How COVID Boosted Interest in Sports Statistics

The pandemic left a lot of people with a lot of time on their hands. During lockdowns, people couldn’t go out. Many people lost their jobs. Most of those who didn’t, have been working from home at least part of the time, which has meant they haven’t had to waste time commuting. As a result of all of this extra free time, many people have picked up new hobbies or delved deeper into old ones.

One hobby that has seen a big uptick in interest during the pandemic is monitoring and analyzing sports statistics.

The Perfect Time for a Rise in Interest

Interest in sports statistics had already been steadily rising over the last couple of decades. When the pandemic hit, it gave many who had begun to show interest in the subject an opportunity to delve deeper into the numbers.

Some devoted their time to sports statistics simply as a distraction and a way to stay sane during a lockdown. Others turned to sports statistics as a possible new career path. Many who had lost their jobs due to the pandemic saw the booming industry of sports analytics as a possible light at the end of the tunnel.

Needing a Fix

There was a period during the beginning of the pandemic with no sports at all. After that, stadiums were either empty or limited in capacity. People have historically looked to sports as an escape. Sports are most needed when times are tough. With a stretch of no sports being played, shortened seasons, and the inability to attend live events, people needed to find another way to get their sports fix.

One of the ways that people filled that gap was through sports entertainment programs. The biggest of these being Netflix’s Michael Jordan/Chicago Bulls docuseries, The Last Dance. There were many other fascinating pieces of sports entertainment beyond The Last Dance, like the surprisingly popular SBNation series The History of the Seattle Mariners.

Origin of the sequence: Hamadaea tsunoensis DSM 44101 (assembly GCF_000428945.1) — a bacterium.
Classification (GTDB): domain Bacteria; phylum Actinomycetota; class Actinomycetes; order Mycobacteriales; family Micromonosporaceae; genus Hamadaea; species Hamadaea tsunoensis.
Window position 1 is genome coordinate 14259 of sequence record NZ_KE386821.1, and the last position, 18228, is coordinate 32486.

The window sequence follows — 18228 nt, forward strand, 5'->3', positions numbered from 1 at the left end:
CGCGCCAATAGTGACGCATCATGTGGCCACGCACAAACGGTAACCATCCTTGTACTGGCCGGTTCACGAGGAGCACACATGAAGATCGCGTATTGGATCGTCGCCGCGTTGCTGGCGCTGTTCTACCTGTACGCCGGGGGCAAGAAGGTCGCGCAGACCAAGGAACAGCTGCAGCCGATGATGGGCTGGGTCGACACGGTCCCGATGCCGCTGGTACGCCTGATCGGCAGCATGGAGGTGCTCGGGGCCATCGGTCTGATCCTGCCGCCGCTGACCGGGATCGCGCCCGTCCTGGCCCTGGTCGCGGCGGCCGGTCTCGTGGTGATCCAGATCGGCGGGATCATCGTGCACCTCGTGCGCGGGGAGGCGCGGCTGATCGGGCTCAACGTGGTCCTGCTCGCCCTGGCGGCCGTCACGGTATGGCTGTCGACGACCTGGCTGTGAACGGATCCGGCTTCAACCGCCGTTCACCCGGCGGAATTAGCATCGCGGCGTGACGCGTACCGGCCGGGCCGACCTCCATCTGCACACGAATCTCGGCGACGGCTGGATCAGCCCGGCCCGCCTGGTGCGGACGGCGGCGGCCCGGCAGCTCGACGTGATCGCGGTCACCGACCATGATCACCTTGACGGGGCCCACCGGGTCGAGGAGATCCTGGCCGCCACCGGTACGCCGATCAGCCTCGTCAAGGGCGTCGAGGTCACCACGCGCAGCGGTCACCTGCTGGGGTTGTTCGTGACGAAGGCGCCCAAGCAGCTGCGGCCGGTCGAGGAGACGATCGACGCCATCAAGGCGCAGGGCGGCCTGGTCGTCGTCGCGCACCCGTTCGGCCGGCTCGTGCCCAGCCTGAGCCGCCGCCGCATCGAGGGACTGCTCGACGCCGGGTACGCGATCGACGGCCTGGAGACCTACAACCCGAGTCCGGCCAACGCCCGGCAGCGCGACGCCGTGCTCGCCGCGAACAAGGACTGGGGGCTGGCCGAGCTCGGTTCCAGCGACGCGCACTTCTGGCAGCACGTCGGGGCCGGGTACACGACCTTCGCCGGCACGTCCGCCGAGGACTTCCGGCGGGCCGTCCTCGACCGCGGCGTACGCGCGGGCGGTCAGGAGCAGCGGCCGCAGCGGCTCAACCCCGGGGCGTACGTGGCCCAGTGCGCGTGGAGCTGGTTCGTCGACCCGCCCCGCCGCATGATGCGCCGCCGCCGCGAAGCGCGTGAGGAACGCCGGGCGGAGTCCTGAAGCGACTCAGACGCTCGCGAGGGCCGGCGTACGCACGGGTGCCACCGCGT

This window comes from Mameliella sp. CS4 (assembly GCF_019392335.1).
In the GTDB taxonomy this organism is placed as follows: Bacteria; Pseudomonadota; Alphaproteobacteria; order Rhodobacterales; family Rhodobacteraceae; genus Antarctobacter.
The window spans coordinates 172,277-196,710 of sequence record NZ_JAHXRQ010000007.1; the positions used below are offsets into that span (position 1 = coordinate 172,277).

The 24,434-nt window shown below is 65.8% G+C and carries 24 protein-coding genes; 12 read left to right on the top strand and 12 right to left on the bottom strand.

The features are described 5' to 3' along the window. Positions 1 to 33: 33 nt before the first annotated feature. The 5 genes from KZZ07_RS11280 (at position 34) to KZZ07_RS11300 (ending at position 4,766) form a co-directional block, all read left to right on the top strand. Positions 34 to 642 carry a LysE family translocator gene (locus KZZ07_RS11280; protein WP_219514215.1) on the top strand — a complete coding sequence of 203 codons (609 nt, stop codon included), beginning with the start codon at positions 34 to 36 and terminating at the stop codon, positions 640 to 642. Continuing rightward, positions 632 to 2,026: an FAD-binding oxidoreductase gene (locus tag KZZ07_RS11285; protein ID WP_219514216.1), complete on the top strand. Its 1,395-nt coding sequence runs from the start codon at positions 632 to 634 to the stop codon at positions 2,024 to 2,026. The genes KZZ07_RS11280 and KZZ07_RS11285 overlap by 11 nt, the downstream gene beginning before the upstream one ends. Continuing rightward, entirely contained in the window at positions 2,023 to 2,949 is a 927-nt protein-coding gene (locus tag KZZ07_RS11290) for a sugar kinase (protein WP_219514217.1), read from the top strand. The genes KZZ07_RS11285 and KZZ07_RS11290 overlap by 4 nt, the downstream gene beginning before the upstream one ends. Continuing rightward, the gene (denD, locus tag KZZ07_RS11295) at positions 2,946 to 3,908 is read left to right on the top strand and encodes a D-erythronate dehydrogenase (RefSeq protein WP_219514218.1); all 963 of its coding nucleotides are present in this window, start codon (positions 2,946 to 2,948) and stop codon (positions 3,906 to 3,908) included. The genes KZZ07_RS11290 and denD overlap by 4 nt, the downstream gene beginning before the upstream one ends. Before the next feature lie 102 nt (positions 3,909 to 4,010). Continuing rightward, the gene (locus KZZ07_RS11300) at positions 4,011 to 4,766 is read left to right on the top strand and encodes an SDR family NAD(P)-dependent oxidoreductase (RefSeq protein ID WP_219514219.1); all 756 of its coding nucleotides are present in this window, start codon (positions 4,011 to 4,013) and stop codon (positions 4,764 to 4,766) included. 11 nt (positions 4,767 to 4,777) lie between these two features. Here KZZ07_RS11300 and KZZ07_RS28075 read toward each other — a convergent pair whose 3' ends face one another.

These series at once helped fans to feel the miracles that sports make seem possible while inspiring many to delve deeper into the numbers behind the stories.

When sports did resume, many found they had more time to devote to fantasy sports than ever before. They began looking to sites with live scouting football data to get an edge in their fantasy league. The statistical data available for analysis within the sports industry is not only beneficial to owners of real teams but owners of fantasy teams as well.

Sports Analytics Are a Literal Game Changer

Sports analytics took a while to take hold but has become an essential part of sport now. Any team not fully implementing the use of the available data is at a loss. Big businesses have been using analytics for decades to improve performance. Now sports are trying to do the same. However, compared to these large companies, a sports team is a relatively small business.

As a result, even those teams that have gone all-in on analytics don’t have nearly as large an analytics department as a big bank. They can only process so much information in-house. This has led to a rise in companies that create personalized reports for teams, providing them with the information they need to best take advantage of the previously unused available data.

As organizations continue to invest more in analytics, these companies continue to grow. This growth has provided an opportunity for mathematically-minded individuals with a love for sports to have a career doing something they love.

The layoffs that occurred during the pandemic left many of these individuals who had been doing a job they didn’t much care for before a chance to study this growing field. People saw a way to turn around a bad situation and view it as an opportunity to change their life for the better.

For some people, the opportunity presented by the convergence of a global pandemic and a boom in the sports analytics industry meant that their cloud had a silver lining.

All opinions expressed on USDR are those of the author and not necessarily those of US Daily Review.